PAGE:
• Stick to your meal plan if you can eat.
  • Take your diabetes medication unless your physician tells you to stop.
  • Check with your doctor before taking any other medication.
  • Drink at least one large glass of liquid each hour. If you are eating, these liquids should be sugar free.
  • Test your blood sugar every 4 hours.
  • Ask someone to check in on you or have them call every few hours to make sure you are all right.
  • If in doubt, consult your physician. Early and effective management of sick days will reduce your chances of developing diabetic coma.

Doctor

Below is the list of Doctors specializing in Endocrinology:

Stress and Adolescence: The Perfect Storm?

Teen Hormone Turmoil

By Jacqueline Ruttimann, Ph.D.,
Cover Story, January 2012 Edition, Endocrine News
The Endocrine Society

Teen Hormone TurmoilAsk meteorologists to describe teenagers and they might say: “partly sunny with a chance of showers, possibly turning into strong gusts and storm conditions.” The turbulent teenage years are often rough for adolescents and parents alike, but this mercurial phase is necessary for youngsters to develop into healthy, independent adults. Yet too much stress can take a toll on a teen and lead to future psychiatric diseases as well as metabolic problems like obesity and anorexia.

“Stress and adolescence have the makings of a perfect storm. There’s a convergence of a lot of bodily and hormonal changes and the brain is still developing. This is also the time of life when many bad things start to happen, such as depression, schizophrenia, anxiety, risk-taking behavior, and drug abuse,” noted Russell Romeo, Ph.D., an assistant psychology professor at Barnard College of Columbia University and moderator of the “Stress and the Adolescent Brain and Behavior” mini symposium at the Society for Neuroscience’s annual meeting in November in Washington, D.C.

Previously, researchers have devoted their energies to adult diseases that emerge after adolescence (see CDC sidebar), but evidence that these diseases crop up earlier is mounting, especially in rodent studies.

Of Mice and Teens

Rodents also experience age-related moodiness. Between 30 and 60 days of age, they undergo somatic, physiological, behavioral, and neurobiological changes akin to puberty in humans and non-human primates.Dr. Romeo detailed a series of experiments conducted by his research group with Sprague-Dawley rats.

The investigators first tested whether prepubescent and adult rats’
stress responses differ, subjecting prepubescent rats (day 30) and adult rats (day 70) to 30 minutes of restraint stress by placing the animals in a wire mesh strainer to inhibit their movement. The team measured adrenocorticotropic hormone and corticosterone levels—two key stress hormones (see HPA axis sidebar)—before and immediately, 30, 60, and 120 minutes after the stressor. The groups had similar hormone concentrations both at baseline and after restraint, but their recovery times differed. Whereas hormones in the adults returned to baseline after 30 minutes, those in prepubescent rats took 2 hours.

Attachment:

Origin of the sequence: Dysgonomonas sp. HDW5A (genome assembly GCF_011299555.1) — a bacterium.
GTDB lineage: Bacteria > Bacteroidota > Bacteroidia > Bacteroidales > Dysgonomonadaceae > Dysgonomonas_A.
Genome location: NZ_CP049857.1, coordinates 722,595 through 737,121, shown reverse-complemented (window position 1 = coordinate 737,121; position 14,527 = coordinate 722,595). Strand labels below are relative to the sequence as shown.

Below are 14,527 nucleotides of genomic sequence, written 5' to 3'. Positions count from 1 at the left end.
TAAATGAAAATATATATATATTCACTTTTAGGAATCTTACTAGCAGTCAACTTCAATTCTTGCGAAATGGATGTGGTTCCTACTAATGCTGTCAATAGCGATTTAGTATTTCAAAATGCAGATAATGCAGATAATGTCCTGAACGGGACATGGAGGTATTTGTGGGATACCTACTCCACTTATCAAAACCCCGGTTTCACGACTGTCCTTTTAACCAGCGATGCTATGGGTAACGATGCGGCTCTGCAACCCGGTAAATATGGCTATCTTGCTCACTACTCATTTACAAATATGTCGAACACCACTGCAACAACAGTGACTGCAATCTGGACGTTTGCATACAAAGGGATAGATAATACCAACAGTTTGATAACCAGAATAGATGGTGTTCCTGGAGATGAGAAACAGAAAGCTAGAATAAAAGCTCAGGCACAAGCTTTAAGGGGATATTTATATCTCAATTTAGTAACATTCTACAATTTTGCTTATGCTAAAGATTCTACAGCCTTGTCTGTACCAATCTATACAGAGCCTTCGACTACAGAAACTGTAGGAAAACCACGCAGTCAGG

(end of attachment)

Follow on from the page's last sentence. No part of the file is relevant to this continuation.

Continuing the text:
Dr. Romeo’s group next looked at what happens among the two age groups during chronic stress. Typically, animals subjected over time to the same kind of stress become habituated so the response is dampened. However, after repeated exposure to stress of some kind, a different stress produces an exaggerated response.

To produce this, the team placed prepubescent and adult rats in
one of three conditions with the mesh strainer: acute stress (30 minutes once), homotypic stress (30 minutes/day for 8 days), or heterotypic stress (30 minutes of cold exposure for 7 days followed on the 8th day by 30 minutes of restraint). The teenage rats reacted differently than the adults. Teens exposed to acute stress had the same results as in the previous experiment, but those exposed to homotypic stress did not become habituated. In the heterotypic stress experiment, they eventually habituated, but it took them longer than the adults.

The same concept is applicable in social bullying, according to Dr. Buwalda; due to personality and social
buffering, not everybody becomes victimized.

To prove this point, Dr. Buwalda’s group used two different rat strains: a male Wistar rat, which is highly domesticated, non-aggressive, and vulnerable to social stress, and a wild-type Groningen rat (from fields near the university) that has highly variable physiology and behavior. Each rat was exposed as an adolescent to a highly aggressive adult male wild-type Groningen rat. Three to six weeks later only the Wistar rats avoided contact with unfamiliar wild-type male as well as female rats. The Groningen rats never changed their behavior. Rats that were socially stressed as adolescents also had a reduced behavioral and physiological response to an adult social stress exposure.

“Rats that experience social stress during adolescence cope better with a social stress in adulthood because they show subordinate behavior,” said Dr. Buwalda, extrapolating that in humans, teen parents could ponder whether they’d want their child to be more subordinate later in life.

Adolescents who weather the worst storms may end up better off in adulthood, he concluded.